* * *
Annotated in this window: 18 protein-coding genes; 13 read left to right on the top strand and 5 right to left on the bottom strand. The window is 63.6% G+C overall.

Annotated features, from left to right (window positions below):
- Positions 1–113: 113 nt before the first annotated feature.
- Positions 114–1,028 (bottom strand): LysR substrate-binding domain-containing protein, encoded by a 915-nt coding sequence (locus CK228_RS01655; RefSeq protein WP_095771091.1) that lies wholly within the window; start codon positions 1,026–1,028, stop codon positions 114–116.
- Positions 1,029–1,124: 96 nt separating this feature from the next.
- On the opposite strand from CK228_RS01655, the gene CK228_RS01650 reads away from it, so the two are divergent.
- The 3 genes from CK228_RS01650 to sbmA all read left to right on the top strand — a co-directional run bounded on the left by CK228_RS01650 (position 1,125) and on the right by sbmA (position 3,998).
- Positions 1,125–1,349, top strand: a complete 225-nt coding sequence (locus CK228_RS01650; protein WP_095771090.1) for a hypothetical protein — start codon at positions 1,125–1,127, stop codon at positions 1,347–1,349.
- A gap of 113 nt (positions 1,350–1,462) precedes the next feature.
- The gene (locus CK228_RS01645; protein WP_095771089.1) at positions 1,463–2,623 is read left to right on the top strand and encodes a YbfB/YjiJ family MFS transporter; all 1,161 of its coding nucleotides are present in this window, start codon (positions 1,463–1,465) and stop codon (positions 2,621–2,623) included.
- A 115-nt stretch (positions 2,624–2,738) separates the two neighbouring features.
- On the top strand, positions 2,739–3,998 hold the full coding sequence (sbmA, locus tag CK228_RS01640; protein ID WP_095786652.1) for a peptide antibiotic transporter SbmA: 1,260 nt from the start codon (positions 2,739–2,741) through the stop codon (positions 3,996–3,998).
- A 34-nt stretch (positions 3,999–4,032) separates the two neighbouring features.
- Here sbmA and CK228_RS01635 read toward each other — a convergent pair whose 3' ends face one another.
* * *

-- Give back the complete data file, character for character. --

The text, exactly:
Annotated in this window: 18 protein-coding genes; 13 read left to right on the top strand and 5 right to left on the bottom strand. The window is 63.6% G+C overall.

Annotated features, from left to right (window positions below):
- Positions 1–113: 113 nt before the first annotated feature.
- Positions 114–1,028 (bottom strand): LysR substrate-binding domain-containing protein, encoded by a 915-nt coding sequence (locus CK228_RS01655; RefSeq protein WP_095771091.1) that lies wholly within the window; start codon positions 1,026–1,028, stop codon positions 114–116.
- Positions 1,029–1,124: 96 nt separating this feature from the next.
- On the opposite strand from CK228_RS01655, the gene CK228_RS01650 reads away from it, so the two are divergent.
- The 3 genes from CK228_RS01650 to sbmA all read left to right on the top strand — a co-directional run bounded on the left by CK228_RS01650 (position 1,125) and on the right by sbmA (position 3,998).
- Positions 1,125–1,349, top strand: a complete 225-nt coding sequence (locus CK228_RS01650; protein WP_095771090.1) for a hypothetical protein — start codon at positions 1,125–1,127, stop codon at positions 1,347–1,349.
- A gap of 113 nt (positions 1,350–1,462) precedes the next feature.
- The gene (locus CK228_RS01645; protein WP_095771089.1) at positions 1,463–2,623 is read left to right on the top strand and encodes a YbfB/YjiJ family MFS transporter; all 1,161 of its coding nucleotides are present in this window, start codon (positions 1,463–1,465) and stop codon (positions 2,621–2,623) included.
- A 115-nt stretch (positions 2,624–2,738) separates the two neighbouring features.
- On the top strand, positions 2,739–3,998 hold the full coding sequence (sbmA, locus tag CK228_RS01640; protein ID WP_095786652.1) for a peptide antibiotic transporter SbmA: 1,260 nt from the start codon (positions 2,739–2,741) through the stop codon (positions 3,996–3,998).
- A 34-nt stretch (positions 3,999–4,032) separates the two neighbouring features.
- Here sbmA and CK228_RS01635 read toward each other — a convergent pair whose 3' ends face one another.